Tech Focus: Digital Signal Processing and the Plug-in
Things change slowly in the world of live broadcasting. And for good reason: With tens of millions of dollars on the line, an NFL or MLB game is not the time or place to experiment. For instance, the shift to multilayered digital consoles, a transition that took place a decade or more ago in music production and audio postproduction, is still a work in progress in sports.
Change in another aspect of sound for sports may be beginning, even if on a limited basis. Signal processing, particularly basic functions like equalization and dynamics, has typically been addressed either through the use of outboard hardware units like compressors and parametric EQs or through the integration of those functions into the console itself. However, the plug-in — external, third-party software meant to work like highly specific apps for audio recording and mixing —has been a staple in other areas of audio production and may soon have an impact in live sports production.
As software, plug-ins are implicitly digital and, as such, had to wait for more of the remote-truck infrastructure to go digital first. Now that that’s taking place, plug-ins also face some resistance from the A1s, who prize reliability and familiarity above all else on a live show. That said, though, they also see the immense sonic possibilities that plug-ins can offer.
“There are some I’d love to be able to use because the possibilities are limitless,” says Dan Bernstein, whose portfolio includes mixes for X Games, ESPN Sunday Night Baseball, and Wimbledon and the French Open on NBC. “But the real limitation is time: On live sports shows, you don’t have the time you need to figure out a new piece of equipment.”
Time works against external processing in another way: latency. Analog processors are often unusable today because of the time it takes to do the A-to-D conversions in addition to the processing time. However, some particularly dense digital processors, like certain plug-ins, also consume a precious millisecond or two in performing their tasks. In the studio, where the sound is the main focus, latency can be addressed via a global system offset. In live situations, where the sound is part of a much larger broadcast-video production, latency is the kiss of death.
“An announcer can tolerate a latency of 2 to 3 ms before it starts driving them crazy in their IFBs, [and] as the latency in their headsets increases, announcers start talking slower and slower,” says Randy Flick, an A1 who mixes HBO’s PPV boxing shows. He notes that the Calrec consoles that are ubiquitous in remote trucks for sports afford A1s most of the basic DSP they need, but, like his colleagues, he’d be happy to have a plug-in option at times: “I know that many mixers would love to have the ability to use EQ or dynamics plug-ins like a Pro Tools rig affords you, but that hasn’t happened yet in mainstream sports mixing.”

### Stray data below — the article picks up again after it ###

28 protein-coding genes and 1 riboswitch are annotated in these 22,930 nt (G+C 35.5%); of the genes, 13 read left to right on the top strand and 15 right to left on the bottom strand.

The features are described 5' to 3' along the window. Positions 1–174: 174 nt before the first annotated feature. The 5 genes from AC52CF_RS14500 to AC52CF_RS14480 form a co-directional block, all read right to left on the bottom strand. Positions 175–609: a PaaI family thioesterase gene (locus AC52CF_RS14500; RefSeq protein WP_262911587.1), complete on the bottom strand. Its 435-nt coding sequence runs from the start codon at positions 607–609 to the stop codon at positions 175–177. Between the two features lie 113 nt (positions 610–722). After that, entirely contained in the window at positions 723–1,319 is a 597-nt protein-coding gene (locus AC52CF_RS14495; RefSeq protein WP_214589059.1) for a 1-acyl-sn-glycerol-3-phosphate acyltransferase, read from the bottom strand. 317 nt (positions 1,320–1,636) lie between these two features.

A Collateral Niche
Simply put, plug-ins run up against the operational culture of live sports, which tends to rely on tactile interfaces like faders and ballistic meters rather than the virtual interfaces of plug-ins, even though they are remarkably precise at mimicking the hardware.
But at least one major plug-in supplier sees live sports as a potential market, at least as a collateral niche to larger applications, such as live-music mixing. “We have been targeting the live-sound market,” observes Mick Olesh, VP of sales and marketing for Israel-based plug-in manufacturer Waves Audio. “Sports is a part of that market.
The company has been developing and marketing plug-in processors aimed at the live-sound market, achieving what he says is a latency of 1 ms or less, depending on the type of processing. The company also recently adapted its SoundGrid software engine to integrate with DigiGrid, introduced last year, which combines SoundGrid with a MADI interface box from console manufacturer DiGiCo and lets any MADI-enabled audio console connect to it via a Cat 6 cable. The platform allows users to process and play back up to 128 audio channels and asserts latency of 0.8 ms.
Sports mixers won’t need anywhere near that number of plug-ins, but Olesh says this arrangement would make available a handful of specialized ones, such as Waves’ Dugan Automixer, a digitized version of a Dan Dugan Sound Design hardware-based automixer. It uses a proprietary voice-activated processor to control the gains of multiple microphones in real time, reducing noise and comb filtering from adjacent microphones.
(Console suppliers are also incorporating similar types of functionality into their boards as a kind of integrated plug-in. For instance, Calrec last year added its own automatic mixing function to the Bluefin2 signal-processing engine used in its Apollo and Artemis consoles.)
“When it comes to plug-ins for live applications, engineers don’t want toys and bells and whistles, which are fine for the recording studio; they want things that solve problems,” Olesh says. He believes that sports A1s will eventually integrate plug-in products into their workflows once they realize that, operationally, the plug-ins are very similar to the hardware versions they’re used to. “It’s just going to take a while.”